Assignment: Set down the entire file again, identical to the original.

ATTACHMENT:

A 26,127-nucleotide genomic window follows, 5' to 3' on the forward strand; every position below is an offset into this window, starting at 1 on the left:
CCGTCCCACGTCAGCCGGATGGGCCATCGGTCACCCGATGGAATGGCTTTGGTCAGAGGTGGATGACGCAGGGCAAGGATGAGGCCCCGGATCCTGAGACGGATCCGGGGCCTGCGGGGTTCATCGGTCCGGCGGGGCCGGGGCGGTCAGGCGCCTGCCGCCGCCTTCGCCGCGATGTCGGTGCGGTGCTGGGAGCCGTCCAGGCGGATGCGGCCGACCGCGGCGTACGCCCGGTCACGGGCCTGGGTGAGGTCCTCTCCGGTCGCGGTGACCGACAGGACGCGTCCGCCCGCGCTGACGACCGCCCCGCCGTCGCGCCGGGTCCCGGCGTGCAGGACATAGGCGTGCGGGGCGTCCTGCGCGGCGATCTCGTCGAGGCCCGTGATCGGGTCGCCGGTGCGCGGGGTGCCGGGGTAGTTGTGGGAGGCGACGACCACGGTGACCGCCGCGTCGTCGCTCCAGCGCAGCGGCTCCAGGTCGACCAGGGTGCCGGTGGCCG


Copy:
A 26,127-nucleotide genomic window follows, 5' to 3' on the forward strand; every position below is an offset into this window, starting at 1 on the left:
CCGTCCCACGTCAGCCGGATGGGCCATCGGTCACCCGATGGAATGGCTTTGGTCAGAGGTGGATGACGCAGGGCAAGGATGAGGCCCCGGATCCTGAGACGGATCCGGGGCCTGCGGGGTTCATCGGTCCGGCGGGGCCGGGGCGGTCAGGCGCCTGCCGCCGCCTTCGCCGCGATGTCGGTGCGGTGCTGGGAGCCGTCCAGGCGGATGCGGCCGACCGCGGCGTACGCCCGGTCACGGGCCTGGGTGAGGTCCTCTCCGGTCGCGGTGACCGACAGGACGCGTCCGCCCGCGCTGACGACCGCCCCGCCGTCGCGCCGGGTCCCGGCGTGCAGGACATAGGCGTGCGGGGCGTCCTGCGCGGCGATCTCGTCGAGGCCCGTGATCGGGTCGCCGGTGCGCGGGGTGCCGGGGTAGTTGTGGGAGGCGACGACCACGGTGACCGCCGCGTCGTCGCTCCAGCGCAGCGGCTCCAGGTCGACCAGGGTGCCGGTGGCCG